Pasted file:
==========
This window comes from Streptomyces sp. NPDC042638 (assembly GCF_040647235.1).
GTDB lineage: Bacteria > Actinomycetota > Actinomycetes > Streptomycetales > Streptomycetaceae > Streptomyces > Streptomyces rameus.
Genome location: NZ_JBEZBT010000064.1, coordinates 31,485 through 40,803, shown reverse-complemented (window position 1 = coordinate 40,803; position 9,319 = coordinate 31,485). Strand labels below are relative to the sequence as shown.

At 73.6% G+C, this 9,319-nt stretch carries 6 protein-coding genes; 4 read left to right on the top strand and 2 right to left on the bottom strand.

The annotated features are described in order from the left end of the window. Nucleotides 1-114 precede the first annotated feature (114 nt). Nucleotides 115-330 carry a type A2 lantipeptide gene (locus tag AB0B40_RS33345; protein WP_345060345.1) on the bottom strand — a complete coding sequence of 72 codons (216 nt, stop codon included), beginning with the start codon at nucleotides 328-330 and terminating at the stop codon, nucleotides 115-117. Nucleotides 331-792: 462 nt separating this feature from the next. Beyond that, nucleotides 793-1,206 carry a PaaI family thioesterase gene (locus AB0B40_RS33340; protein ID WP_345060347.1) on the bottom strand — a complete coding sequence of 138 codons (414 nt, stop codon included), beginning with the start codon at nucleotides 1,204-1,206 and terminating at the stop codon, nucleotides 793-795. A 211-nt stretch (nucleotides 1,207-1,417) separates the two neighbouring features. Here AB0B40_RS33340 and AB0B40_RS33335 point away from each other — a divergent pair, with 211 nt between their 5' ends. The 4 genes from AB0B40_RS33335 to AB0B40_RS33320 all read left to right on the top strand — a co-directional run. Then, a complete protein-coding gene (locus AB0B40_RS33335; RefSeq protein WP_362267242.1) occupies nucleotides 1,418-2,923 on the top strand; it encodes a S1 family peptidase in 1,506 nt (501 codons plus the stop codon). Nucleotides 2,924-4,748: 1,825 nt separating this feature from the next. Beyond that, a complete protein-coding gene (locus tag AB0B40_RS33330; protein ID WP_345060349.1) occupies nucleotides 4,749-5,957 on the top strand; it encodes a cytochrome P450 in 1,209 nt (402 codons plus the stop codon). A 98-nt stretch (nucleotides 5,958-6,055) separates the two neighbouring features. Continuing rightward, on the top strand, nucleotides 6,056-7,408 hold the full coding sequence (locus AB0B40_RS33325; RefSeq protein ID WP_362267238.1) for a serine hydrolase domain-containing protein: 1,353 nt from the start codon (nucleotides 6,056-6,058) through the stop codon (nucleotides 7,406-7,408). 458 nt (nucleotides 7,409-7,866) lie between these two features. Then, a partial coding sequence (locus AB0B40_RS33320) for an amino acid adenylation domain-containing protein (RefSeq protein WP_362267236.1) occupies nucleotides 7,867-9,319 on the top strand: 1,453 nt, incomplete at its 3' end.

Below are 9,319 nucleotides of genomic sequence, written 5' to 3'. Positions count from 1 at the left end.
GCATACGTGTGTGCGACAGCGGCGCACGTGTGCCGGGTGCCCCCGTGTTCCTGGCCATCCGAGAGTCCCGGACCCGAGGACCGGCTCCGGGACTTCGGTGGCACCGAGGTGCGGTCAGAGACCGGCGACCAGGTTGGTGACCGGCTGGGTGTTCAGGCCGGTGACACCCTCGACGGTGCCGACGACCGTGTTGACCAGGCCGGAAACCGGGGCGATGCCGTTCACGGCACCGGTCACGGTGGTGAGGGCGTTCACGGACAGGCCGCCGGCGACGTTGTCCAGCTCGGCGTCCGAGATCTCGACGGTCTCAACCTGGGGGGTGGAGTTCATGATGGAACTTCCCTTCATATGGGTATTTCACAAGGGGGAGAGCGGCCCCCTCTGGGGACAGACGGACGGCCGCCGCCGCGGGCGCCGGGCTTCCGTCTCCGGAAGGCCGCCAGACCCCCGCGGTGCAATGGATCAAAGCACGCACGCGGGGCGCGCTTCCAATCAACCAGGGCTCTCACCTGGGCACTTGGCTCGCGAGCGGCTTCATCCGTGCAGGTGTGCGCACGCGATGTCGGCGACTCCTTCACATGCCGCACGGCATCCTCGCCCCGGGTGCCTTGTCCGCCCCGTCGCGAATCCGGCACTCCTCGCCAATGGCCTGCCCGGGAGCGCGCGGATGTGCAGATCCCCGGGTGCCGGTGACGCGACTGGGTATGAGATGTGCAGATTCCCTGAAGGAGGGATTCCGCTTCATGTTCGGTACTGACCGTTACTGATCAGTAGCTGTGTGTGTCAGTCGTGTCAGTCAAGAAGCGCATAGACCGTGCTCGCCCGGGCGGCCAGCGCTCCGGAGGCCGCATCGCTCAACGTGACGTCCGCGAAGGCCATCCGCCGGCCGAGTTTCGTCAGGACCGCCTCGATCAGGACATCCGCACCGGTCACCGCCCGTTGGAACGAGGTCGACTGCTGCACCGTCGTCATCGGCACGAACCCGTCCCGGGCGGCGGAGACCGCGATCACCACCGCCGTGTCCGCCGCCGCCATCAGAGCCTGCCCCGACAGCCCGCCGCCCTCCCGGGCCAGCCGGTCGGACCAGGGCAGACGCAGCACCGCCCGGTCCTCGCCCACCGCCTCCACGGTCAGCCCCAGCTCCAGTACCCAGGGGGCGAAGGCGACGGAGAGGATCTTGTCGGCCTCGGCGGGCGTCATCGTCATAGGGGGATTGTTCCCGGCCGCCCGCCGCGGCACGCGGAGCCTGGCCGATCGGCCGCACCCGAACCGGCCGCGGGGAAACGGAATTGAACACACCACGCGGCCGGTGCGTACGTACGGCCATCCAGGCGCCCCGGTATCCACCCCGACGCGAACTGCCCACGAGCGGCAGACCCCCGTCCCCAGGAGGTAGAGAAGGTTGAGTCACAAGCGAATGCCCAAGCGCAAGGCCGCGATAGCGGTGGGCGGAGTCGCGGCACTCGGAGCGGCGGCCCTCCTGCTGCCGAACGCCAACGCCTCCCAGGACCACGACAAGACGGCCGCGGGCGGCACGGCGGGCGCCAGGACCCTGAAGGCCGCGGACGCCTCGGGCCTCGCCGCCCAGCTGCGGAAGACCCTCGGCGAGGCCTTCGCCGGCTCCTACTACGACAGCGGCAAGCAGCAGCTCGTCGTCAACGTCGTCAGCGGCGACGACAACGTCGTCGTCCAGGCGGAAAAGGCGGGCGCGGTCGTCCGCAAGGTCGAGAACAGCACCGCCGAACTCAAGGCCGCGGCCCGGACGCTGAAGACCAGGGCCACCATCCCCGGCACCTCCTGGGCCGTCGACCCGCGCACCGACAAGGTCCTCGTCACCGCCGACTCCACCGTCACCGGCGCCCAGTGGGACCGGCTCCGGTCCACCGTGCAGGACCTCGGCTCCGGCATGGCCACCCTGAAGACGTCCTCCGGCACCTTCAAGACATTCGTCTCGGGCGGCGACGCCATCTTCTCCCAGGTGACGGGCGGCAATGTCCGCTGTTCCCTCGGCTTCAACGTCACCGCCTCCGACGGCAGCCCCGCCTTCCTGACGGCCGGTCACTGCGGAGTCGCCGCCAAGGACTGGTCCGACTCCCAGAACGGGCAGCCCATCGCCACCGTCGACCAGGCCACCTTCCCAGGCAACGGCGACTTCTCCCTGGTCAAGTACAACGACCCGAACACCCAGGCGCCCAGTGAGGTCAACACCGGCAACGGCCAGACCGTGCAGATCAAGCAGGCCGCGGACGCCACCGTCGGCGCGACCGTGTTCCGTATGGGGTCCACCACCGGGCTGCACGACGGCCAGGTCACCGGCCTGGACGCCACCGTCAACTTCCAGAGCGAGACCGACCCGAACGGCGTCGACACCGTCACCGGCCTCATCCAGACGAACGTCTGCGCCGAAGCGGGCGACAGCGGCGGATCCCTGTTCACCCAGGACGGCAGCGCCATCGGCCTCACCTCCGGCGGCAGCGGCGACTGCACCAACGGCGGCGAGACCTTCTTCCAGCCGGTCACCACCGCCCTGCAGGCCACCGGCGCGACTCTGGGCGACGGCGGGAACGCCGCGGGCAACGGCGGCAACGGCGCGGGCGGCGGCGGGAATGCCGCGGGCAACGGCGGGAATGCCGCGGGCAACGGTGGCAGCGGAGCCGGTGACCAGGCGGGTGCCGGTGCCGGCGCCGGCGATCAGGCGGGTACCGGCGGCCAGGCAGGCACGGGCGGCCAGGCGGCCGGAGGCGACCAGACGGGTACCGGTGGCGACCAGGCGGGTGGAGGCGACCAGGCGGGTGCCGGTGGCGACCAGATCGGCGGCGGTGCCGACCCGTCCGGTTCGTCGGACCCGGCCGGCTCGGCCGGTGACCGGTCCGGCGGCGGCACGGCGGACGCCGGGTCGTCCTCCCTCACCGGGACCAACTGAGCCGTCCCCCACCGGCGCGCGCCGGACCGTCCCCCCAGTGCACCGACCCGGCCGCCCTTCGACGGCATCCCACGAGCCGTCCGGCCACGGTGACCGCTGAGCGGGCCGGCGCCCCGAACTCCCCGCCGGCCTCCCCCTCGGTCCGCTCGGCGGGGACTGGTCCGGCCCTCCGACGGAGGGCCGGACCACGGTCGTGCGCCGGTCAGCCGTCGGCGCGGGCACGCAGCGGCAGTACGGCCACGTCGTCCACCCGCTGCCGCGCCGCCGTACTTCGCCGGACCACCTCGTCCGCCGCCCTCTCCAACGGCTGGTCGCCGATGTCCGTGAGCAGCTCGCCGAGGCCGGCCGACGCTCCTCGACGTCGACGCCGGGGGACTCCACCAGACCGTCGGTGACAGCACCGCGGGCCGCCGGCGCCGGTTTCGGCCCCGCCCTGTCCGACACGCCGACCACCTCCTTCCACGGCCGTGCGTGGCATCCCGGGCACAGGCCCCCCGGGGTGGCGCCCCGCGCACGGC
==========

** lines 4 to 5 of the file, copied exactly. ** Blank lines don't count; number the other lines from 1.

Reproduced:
At 73.6% G+C, this 9,319-nt stretch carries 6 protein-coding genes; 4 read left to right on the top strand and 2 right to left on the bottom strand.

The annotated features are described in order from the left end of the window. Nucleotides 1-114 precede the first annotated feature (114 nt). Nucleotides 115-330 carry a type A2 lantipeptide gene (locus tag AB0B40_RS33345; protein WP_345060345.1) on the bottom strand — a complete coding sequence of 72 codons (216 nt, stop codon included), beginning with the start codon at nucleotides 328-330 and terminating at the stop codon, nucleotides 115-117. Nucleotides 331-792: 462 nt separating this feature from the next. Beyond that, nucleotides 793-1,206 carry a PaaI family thioesterase gene (locus AB0B40_RS33340; protein ID WP_345060347.1) on the bottom strand — a complete coding sequence of 138 codons (414 nt, stop codon included), beginning with the start codon at nucleotides 1,204-1,206 and terminating at the stop codon, nucleotides 793-795. A 211-nt stretch (nucleotides 1,207-1,417) separates the two neighbouring features. Here AB0B40_RS33340 and AB0B40_RS33335 point away from each other — a divergent pair, with 211 nt between their 5' ends. The 4 genes from AB0B40_RS33335 to AB0B40_RS33320 all read left to right on the top strand — a co-directional run. Then, a complete protein-coding gene (locus AB0B40_RS33335; RefSeq protein WP_362267242.1) occupies nucleotides 1,418-2,923 on the top strand; it encodes a S1 family peptidase in 1,506 nt (501 codons plus the stop codon). Nucleotides 2,924-4,748: 1,825 nt separating this feature from the next. Beyond that, a complete protein-coding gene (locus tag AB0B40_RS33330; protein ID WP_345060349.1) occupies nucleotides 4,749-5,957 on the top strand; it encodes a cytochrome P450 in 1,209 nt (402 codons plus the stop codon). A 98-nt stretch (nucleotides 5,958-6,055) separates the two neighbouring features. Continuing rightward, on the top strand, nucleotides 6,056-7,408 hold the full coding sequence (locus AB0B40_RS33325; RefSeq protein ID WP_362267238.1) for a serine hydrolase domain-containing protein: 1,353 nt from the start codon (nucleotides 6,056-6,058) through the stop codon (nucleotides 7,406-7,408). 458 nt (nucleotides 7,409-7,866) lie between these two features. Then, a partial coding sequence (locus AB0B40_RS33320) for an amino acid adenylation domain-containing protein (RefSeq protein WP_362267236.1) occupies nucleotides 7,867-9,319 on the top strand: 1,453 nt, incomplete at its 3' end.